From The Art and Popular Culture Encyclopedia
Henry James, OM (April 15, 1843 – February 28, 1916), son of theologian Henry James Sr. and brother of the philosopher and psychologist William James and diarist Alice James, was an American-born author and literary critic of the late 19th and early 20th centuries. He spent much of his life in Europe and became a British subject shortly before his death. He is primarily known for novels, novellas and short stories based on themes of consciousness and morality.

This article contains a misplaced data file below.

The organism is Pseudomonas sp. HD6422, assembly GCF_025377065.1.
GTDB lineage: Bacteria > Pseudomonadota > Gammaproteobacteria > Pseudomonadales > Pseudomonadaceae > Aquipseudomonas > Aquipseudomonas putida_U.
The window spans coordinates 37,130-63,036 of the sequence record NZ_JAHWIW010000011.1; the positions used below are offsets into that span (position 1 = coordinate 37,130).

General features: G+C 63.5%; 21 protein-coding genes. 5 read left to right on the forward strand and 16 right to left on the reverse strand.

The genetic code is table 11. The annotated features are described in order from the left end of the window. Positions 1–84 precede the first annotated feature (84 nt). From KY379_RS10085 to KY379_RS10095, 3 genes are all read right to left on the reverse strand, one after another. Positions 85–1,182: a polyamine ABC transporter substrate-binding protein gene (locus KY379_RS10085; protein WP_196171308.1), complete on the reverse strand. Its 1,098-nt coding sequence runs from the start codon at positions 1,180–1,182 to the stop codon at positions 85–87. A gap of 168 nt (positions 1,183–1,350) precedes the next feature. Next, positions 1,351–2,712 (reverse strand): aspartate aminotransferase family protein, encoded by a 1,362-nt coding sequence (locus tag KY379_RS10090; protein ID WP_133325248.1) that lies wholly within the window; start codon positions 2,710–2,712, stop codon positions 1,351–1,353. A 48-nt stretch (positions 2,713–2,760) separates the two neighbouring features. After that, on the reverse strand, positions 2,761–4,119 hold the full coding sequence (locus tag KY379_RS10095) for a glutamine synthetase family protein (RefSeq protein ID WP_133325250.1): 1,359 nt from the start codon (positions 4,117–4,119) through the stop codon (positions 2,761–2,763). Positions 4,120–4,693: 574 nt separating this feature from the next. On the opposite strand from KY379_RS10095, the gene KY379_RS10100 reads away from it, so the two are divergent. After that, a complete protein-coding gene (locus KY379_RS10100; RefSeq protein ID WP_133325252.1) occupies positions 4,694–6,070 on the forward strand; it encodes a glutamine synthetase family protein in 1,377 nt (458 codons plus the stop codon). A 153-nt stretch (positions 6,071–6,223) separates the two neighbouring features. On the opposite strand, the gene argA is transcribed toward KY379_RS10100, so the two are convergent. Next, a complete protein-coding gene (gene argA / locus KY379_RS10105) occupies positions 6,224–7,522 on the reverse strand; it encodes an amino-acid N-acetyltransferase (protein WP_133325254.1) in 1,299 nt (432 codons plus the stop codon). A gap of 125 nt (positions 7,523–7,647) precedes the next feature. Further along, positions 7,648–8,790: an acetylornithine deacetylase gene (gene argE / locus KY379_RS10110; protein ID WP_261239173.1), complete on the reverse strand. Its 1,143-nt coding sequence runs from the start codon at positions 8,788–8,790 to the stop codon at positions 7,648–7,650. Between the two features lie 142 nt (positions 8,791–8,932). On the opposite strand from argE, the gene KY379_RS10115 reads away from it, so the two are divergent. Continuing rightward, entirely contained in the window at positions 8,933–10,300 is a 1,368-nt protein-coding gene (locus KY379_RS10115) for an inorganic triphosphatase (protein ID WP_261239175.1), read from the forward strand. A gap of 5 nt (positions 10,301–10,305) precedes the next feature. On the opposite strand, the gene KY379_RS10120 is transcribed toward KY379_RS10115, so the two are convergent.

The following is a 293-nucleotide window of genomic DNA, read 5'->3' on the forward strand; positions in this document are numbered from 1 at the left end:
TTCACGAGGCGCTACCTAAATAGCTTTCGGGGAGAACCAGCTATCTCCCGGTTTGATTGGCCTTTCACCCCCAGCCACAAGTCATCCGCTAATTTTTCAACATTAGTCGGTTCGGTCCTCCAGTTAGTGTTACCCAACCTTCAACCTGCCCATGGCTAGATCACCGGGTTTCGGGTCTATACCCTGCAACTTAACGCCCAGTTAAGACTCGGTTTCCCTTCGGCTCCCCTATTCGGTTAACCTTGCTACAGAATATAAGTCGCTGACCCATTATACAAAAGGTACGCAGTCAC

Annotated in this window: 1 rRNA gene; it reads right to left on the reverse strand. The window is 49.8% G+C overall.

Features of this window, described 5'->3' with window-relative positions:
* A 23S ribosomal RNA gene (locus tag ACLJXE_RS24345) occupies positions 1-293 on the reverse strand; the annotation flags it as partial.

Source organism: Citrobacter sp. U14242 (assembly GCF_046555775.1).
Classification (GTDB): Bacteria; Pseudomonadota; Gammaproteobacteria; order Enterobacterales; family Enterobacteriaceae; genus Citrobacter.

James significantly contributed to the criticism of fiction, particularly in his insistence that writers be allowed the greatest freedom possible in presenting their view of the world. His imaginative use of point of view, interior monologue and possibly unreliable narrators in his own novels and tales brought a new depth and interest to narrative fiction. An extraordinarily productive writer, he published substantive books of travel writing, biography, autobiography and visual arts criticism.